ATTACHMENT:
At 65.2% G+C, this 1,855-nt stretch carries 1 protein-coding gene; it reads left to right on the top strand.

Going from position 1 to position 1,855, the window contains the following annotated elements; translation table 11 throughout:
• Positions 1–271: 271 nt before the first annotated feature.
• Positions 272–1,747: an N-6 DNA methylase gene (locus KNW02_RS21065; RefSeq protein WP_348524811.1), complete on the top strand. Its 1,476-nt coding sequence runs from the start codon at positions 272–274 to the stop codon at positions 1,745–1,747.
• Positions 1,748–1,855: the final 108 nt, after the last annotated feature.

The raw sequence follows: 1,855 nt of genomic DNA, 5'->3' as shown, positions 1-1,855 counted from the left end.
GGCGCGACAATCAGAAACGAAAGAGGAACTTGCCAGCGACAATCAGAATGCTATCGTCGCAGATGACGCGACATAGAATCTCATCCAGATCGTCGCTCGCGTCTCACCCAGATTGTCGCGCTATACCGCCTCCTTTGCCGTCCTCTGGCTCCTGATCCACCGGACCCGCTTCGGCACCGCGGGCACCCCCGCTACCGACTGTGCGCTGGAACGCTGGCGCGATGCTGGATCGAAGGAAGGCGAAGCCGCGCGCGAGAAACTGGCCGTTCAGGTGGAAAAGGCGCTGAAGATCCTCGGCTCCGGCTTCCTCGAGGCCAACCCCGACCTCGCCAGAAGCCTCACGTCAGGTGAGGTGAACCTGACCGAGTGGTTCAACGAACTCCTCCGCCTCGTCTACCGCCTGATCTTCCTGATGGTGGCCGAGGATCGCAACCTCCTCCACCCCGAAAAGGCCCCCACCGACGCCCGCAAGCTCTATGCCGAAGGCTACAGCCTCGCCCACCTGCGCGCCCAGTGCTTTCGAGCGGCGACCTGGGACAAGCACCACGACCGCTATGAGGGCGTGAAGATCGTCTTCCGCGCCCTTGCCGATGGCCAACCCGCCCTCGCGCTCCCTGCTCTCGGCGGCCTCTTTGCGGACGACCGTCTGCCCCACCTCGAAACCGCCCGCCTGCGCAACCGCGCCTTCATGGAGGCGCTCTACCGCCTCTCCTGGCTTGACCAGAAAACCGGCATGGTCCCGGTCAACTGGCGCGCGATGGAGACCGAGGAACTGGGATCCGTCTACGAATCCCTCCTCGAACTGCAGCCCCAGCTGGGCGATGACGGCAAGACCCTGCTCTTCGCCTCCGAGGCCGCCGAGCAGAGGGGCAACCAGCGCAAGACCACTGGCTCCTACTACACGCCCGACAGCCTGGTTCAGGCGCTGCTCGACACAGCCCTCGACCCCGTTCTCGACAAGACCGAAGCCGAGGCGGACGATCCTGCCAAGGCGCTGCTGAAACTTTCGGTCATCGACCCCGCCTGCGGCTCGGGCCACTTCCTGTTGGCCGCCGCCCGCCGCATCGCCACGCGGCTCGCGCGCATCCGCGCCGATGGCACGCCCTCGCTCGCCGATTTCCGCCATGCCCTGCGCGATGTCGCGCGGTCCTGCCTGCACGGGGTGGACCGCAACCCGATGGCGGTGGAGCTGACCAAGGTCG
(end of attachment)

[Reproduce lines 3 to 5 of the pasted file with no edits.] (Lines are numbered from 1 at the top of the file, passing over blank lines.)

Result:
• Positions 1–271: 271 nt before the first annotated feature.
• Positions 272–1,747: an N-6 DNA methylase gene (locus KNW02_RS21065; RefSeq protein WP_348524811.1), complete on the top strand. Its 1,476-nt coding sequence runs from the start codon at positions 272–274 to the stop codon at positions 1,745–1,747.
• Positions 1,748–1,855: the final 108 nt, after the last annotated feature.